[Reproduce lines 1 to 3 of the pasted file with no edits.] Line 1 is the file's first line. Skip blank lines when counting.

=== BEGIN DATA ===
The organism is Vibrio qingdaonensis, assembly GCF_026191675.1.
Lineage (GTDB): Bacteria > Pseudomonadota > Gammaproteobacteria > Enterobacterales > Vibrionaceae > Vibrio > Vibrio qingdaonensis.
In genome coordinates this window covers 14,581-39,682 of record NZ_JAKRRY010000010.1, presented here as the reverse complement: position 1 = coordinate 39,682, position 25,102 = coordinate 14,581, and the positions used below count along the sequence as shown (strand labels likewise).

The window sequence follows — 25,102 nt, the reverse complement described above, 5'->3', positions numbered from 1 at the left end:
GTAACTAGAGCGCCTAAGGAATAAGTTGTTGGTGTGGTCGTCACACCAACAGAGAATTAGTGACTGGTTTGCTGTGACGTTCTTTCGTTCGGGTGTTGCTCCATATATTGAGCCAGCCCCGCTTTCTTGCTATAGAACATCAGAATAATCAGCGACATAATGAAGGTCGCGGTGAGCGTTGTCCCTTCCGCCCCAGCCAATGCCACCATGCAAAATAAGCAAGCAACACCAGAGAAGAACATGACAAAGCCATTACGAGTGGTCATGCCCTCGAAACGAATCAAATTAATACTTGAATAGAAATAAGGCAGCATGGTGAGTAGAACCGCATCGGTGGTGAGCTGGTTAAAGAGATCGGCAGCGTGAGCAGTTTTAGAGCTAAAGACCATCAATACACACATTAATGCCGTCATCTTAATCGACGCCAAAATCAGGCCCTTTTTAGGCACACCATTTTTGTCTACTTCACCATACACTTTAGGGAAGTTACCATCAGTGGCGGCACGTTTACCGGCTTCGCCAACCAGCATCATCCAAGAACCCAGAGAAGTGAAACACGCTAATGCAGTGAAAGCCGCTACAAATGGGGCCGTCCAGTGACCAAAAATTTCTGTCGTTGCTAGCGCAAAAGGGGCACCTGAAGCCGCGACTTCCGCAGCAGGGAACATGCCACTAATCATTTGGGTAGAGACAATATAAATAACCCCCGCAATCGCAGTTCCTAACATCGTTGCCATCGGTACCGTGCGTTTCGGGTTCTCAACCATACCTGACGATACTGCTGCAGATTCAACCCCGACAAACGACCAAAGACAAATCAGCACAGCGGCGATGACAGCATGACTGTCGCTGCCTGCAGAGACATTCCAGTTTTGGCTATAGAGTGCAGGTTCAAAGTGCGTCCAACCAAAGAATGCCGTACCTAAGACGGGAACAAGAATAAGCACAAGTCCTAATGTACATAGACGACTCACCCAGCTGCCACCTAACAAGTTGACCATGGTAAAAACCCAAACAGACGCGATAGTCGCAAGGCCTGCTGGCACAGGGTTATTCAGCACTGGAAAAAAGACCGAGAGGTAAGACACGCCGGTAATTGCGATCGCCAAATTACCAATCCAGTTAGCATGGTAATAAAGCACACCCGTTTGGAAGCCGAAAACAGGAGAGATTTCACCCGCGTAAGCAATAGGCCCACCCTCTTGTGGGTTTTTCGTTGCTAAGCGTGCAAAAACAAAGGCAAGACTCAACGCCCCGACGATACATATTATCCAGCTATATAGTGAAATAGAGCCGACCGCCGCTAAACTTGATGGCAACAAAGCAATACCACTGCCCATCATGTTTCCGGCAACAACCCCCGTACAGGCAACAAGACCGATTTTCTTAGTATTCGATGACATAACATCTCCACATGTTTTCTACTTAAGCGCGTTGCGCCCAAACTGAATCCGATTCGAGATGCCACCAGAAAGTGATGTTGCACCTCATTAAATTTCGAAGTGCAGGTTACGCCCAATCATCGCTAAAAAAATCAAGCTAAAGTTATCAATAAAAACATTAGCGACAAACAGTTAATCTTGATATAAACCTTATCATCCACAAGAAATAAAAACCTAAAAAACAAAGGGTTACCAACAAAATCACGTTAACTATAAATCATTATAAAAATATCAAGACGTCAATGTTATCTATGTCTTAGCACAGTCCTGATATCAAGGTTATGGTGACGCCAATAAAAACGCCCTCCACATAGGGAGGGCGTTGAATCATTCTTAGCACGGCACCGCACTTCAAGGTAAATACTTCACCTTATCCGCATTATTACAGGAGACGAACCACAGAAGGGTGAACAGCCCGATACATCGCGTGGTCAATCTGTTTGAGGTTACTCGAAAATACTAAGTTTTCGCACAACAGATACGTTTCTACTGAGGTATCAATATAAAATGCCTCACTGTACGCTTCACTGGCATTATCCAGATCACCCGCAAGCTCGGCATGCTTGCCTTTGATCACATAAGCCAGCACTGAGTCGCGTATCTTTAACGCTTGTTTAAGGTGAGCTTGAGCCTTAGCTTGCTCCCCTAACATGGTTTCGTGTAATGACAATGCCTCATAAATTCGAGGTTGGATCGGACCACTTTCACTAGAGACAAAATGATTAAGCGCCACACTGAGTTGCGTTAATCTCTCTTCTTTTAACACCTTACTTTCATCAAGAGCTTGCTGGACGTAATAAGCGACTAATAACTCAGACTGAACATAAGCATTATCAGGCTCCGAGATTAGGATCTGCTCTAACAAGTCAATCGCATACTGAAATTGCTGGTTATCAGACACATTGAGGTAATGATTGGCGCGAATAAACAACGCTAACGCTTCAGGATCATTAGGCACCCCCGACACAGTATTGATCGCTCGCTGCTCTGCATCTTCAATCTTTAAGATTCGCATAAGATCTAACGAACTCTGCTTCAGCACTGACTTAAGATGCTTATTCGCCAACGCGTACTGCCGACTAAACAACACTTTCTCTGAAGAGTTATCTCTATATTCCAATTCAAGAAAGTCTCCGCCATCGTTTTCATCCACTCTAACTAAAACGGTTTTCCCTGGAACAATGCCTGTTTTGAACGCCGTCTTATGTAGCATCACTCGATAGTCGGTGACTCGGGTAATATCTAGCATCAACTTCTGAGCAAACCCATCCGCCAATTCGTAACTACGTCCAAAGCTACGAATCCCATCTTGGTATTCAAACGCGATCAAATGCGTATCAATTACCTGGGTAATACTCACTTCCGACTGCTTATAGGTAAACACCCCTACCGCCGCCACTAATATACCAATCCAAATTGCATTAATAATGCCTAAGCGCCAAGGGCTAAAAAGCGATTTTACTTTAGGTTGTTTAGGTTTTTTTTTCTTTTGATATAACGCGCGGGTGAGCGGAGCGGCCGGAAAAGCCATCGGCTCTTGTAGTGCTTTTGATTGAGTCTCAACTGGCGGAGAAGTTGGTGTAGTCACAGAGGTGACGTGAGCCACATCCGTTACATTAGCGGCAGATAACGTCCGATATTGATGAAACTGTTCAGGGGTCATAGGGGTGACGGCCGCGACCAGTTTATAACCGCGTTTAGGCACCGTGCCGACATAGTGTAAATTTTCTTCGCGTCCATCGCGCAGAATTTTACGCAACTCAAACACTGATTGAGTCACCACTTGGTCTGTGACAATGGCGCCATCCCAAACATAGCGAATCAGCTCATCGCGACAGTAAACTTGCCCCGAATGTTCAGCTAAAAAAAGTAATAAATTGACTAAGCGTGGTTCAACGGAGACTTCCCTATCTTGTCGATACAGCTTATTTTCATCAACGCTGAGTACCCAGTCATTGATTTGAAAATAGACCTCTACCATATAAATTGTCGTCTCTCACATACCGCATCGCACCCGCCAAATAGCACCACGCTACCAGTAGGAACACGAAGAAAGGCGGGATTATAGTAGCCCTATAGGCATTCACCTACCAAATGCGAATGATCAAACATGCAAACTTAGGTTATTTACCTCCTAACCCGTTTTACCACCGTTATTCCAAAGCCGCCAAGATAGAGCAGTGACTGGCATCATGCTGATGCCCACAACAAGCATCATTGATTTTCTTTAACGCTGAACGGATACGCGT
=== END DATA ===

The organism is Vibrio qingdaonensis, assembly GCF_026191675.1.
Lineage (GTDB): Bacteria > Pseudomonadota > Gammaproteobacteria > Enterobacterales > Vibrionaceae > Vibrio > Vibrio qingdaonensis.
In genome coordinates this window covers 14,581-39,682 of record NZ_JAKRRY010000010.1, presented here as the reverse complement: position 1 = coordinate 39,682, position 25,102 = coordinate 14,581, and the positions used below count along the sequence as shown (strand labels likewise).